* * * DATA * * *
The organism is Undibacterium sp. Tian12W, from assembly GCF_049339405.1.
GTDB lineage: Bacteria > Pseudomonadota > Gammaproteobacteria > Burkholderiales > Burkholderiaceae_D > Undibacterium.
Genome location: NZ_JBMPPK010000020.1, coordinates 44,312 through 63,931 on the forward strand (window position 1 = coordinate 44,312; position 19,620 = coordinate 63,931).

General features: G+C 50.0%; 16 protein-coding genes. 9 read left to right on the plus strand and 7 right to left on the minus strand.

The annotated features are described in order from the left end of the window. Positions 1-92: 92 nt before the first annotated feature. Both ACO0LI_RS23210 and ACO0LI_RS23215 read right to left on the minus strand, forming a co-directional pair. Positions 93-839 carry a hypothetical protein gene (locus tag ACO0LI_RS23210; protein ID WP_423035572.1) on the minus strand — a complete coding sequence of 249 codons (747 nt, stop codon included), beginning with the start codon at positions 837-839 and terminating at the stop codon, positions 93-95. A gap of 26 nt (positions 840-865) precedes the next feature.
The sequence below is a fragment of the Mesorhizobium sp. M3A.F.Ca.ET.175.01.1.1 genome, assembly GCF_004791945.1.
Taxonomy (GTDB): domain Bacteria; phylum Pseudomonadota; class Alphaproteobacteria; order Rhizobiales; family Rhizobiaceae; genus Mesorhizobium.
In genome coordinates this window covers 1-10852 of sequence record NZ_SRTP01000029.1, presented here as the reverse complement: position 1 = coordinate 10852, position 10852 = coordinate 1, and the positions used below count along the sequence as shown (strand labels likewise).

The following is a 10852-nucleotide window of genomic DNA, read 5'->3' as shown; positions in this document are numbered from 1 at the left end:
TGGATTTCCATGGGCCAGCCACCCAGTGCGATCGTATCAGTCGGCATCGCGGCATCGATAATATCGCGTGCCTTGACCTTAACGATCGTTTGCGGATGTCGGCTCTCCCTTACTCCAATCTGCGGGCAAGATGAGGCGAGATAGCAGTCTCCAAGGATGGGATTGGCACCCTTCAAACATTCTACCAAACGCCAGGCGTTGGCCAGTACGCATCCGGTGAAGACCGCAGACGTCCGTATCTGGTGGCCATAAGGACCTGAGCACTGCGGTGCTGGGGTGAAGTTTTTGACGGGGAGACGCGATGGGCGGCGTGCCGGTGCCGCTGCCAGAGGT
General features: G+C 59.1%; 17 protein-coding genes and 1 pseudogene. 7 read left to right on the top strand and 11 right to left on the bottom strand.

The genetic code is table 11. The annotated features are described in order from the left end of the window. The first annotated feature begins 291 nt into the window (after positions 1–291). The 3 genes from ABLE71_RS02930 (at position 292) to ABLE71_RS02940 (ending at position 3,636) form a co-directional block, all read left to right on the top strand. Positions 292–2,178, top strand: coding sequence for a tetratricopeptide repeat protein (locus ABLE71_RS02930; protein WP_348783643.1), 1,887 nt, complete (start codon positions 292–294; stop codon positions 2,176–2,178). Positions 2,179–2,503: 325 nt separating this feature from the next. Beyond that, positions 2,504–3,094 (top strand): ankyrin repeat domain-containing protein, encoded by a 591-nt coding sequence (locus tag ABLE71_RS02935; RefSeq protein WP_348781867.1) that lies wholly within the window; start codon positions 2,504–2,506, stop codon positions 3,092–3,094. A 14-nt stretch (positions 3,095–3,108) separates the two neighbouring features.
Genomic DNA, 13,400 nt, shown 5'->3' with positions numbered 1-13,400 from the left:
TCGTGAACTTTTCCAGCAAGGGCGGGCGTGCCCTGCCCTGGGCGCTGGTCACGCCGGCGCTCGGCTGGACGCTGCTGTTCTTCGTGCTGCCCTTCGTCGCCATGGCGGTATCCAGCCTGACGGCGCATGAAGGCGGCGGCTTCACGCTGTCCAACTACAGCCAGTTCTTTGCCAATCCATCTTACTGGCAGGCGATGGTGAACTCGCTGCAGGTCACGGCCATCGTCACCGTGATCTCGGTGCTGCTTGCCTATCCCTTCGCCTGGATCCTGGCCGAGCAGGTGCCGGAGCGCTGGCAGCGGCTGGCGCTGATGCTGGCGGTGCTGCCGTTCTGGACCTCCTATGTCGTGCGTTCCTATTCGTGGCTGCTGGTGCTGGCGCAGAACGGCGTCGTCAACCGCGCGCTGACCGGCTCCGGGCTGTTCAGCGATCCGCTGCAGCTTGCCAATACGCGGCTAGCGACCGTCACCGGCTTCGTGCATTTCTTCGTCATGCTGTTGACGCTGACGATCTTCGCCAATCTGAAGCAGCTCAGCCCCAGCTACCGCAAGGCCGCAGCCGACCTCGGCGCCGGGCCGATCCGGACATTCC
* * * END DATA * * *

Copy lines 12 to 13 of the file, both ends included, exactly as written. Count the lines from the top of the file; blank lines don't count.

The genetic code is table 11. The annotated features are described in order from the left end of the window. The first annotated feature begins 291 nt into the window (after positions 1–291). The 3 genes from ABLE71_RS02930 (at position 292) to ABLE71_RS02940 (ending at position 3,636) form a co-directional block, all read left to right on the top strand. Positions 292–2,178, top strand: coding sequence for a tetratricopeptide repeat protein (locus ABLE71_RS02930; protein WP_348783643.1), 1,887 nt, complete (start codon positions 292–294; stop codon positions 2,176–2,178). Positions 2,179–2,503: 325 nt separating this feature from the next. Beyond that, positions 2,504–3,094 (top strand): ankyrin repeat domain-containing protein, encoded by a 591-nt coding sequence (locus tag ABLE71_RS02935; RefSeq protein WP_348781867.1) that lies wholly within the window; start codon positions 2,504–2,506, stop codon positions 3,092–3,094. A 14-nt stretch (positions 3,095–3,108) separates the two neighbouring features.
Genomic DNA, 13,400 nt, shown 5'->3' with positions numbered 1-13,400 from the left: